the propriety of an emetic. It was ac. On the 26th ult. the long expected and cordingly administered. It brought away unwelcome hour arrived for the depart- || a profusion of bile, threw him into a free ure, to our native country, of our beloved | perspiration, and persuaded us all to exbrother and fellow-labourer, Mr. King. || pect for him a comfortable night. But It was with a heavy heart, that we gave we were again disappointed. This night him the parting hand. We felt ourselves was more restless than the preceding. bereft of one of our firmest earthly sup Wednesday morning, 19. He rose, as ports. We commended our case to God, usual, and occupied the sofa in an easy and prayed him to build us up, and not to reclining posture, and appeared to enjoy pluck us down. We acknowledged our some quiet sleep, but we have since susweak and dependent state, and begged pected, that what seemed to be sleep, was that God would strengthen us by his chiefly stupor. His countenance was, grace, in proportion as he diminished our towards evening, perceptibly more sunk, number.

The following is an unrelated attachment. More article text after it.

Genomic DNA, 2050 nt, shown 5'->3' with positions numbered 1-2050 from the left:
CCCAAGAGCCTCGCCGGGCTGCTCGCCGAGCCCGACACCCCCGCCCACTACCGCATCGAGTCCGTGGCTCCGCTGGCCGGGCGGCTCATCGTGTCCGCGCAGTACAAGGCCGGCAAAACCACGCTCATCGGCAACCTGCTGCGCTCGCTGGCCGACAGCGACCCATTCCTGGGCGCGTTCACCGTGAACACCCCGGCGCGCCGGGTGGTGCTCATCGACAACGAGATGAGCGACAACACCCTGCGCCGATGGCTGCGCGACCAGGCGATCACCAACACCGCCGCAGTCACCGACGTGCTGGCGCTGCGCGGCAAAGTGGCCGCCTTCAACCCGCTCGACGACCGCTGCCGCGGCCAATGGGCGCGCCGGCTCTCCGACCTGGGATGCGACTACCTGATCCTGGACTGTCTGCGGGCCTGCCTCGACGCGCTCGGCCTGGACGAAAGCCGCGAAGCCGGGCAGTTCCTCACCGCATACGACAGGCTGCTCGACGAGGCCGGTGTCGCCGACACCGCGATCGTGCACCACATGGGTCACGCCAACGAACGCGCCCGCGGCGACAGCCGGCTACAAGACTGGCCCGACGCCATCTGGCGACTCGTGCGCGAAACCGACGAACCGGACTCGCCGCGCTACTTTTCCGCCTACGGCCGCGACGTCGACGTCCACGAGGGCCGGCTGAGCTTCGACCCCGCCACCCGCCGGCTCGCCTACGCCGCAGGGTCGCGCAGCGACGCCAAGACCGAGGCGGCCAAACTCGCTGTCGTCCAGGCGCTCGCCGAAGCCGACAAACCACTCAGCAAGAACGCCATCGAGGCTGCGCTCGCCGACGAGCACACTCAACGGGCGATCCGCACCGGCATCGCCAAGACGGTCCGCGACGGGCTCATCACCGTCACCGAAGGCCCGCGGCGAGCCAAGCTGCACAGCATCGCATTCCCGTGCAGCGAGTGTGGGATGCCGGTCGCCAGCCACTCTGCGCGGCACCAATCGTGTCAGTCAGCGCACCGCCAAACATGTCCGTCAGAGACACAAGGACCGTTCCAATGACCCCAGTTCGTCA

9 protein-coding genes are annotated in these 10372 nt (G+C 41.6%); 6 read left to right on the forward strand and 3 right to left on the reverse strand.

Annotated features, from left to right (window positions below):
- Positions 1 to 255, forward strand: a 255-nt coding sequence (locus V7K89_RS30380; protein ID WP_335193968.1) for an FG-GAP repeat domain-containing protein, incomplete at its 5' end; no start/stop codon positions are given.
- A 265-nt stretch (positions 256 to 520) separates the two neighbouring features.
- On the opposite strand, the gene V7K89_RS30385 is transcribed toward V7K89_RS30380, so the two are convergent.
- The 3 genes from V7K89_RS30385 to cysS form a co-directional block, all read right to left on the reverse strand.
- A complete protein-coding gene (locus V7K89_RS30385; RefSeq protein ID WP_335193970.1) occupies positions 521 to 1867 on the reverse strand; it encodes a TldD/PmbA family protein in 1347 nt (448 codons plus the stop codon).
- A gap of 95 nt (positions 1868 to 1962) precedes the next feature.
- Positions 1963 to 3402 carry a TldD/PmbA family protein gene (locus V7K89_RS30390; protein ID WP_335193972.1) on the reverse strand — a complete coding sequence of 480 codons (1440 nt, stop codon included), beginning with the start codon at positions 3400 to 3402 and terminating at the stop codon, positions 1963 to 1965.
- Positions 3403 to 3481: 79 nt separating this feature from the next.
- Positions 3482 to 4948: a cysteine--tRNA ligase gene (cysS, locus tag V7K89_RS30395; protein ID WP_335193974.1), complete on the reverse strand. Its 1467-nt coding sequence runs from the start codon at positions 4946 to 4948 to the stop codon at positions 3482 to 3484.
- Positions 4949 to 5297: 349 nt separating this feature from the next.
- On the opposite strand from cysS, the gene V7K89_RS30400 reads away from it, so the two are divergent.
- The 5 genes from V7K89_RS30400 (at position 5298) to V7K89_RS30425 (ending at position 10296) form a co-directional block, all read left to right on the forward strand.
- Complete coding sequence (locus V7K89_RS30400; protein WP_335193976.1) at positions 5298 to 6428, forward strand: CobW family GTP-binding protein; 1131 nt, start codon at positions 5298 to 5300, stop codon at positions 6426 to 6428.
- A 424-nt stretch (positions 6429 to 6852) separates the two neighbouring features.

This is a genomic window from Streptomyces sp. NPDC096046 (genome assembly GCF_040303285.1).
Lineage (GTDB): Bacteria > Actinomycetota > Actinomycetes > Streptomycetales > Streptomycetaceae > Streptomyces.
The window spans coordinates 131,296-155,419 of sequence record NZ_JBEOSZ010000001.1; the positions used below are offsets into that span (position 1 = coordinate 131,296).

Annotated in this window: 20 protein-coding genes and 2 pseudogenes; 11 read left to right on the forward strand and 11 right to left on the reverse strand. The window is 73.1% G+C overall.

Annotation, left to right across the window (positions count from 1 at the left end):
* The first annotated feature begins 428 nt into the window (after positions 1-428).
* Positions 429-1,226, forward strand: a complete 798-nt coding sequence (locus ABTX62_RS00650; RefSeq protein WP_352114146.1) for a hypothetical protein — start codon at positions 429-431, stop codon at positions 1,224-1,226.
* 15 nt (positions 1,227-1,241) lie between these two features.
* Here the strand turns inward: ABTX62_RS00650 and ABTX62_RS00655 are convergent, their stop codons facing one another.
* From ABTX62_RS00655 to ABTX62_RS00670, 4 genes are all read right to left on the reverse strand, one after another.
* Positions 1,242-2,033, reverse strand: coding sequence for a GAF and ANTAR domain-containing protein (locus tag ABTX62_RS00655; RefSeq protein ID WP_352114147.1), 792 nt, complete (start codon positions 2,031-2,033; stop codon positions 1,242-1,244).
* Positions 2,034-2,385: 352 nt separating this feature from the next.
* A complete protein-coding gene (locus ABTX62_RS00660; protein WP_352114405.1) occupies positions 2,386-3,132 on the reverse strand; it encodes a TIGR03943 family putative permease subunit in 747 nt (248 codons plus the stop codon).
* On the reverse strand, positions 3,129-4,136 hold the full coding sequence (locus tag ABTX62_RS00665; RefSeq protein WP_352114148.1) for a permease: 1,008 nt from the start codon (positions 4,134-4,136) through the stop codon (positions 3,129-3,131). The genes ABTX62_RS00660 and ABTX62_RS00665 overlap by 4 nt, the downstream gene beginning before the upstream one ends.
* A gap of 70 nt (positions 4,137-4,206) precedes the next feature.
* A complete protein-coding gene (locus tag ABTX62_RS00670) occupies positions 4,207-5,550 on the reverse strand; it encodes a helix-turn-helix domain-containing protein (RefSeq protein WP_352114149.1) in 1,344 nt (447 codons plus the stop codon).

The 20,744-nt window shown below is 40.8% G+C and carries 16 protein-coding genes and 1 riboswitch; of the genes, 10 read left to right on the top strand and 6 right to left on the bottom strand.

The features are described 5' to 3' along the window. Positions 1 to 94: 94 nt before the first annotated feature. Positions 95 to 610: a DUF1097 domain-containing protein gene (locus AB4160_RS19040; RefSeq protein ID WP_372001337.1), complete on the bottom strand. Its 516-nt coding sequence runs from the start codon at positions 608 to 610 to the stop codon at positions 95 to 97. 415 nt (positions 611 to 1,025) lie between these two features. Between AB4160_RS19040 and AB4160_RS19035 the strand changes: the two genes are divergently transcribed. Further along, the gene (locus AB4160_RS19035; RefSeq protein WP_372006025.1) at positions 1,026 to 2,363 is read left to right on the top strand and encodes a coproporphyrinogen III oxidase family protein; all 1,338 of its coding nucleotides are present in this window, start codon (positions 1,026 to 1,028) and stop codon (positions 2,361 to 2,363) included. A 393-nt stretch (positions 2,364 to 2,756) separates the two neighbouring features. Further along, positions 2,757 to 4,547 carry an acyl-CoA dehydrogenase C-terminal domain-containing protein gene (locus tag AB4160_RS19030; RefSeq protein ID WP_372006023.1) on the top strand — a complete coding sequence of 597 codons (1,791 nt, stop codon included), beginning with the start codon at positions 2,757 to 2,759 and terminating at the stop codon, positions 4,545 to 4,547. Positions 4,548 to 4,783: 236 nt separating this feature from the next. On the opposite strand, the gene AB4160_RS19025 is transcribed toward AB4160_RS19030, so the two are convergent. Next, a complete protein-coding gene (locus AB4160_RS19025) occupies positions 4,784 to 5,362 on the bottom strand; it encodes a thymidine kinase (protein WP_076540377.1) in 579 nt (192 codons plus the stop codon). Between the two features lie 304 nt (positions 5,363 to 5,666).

and he manifestly began to think his reBut we did not then feel our depend-covery doubtful He said, with a desence, as the providence of God has ponding air, to one of us, who stood surbrought us to feel it since. Brother Fisk veying him, “I don't know what you then remained to comfort and counsel us. think of me."--Together with restlessness We leaned upon him. We trusted in || and head ache, his fever was accompahim as the chief agent, who was to effect | nied, this evening, by an involuntary the good we design to this people. Now, starting of the muscles. To ease his this second prop is removed. That dear || head, we applied, as we had done once brother, too,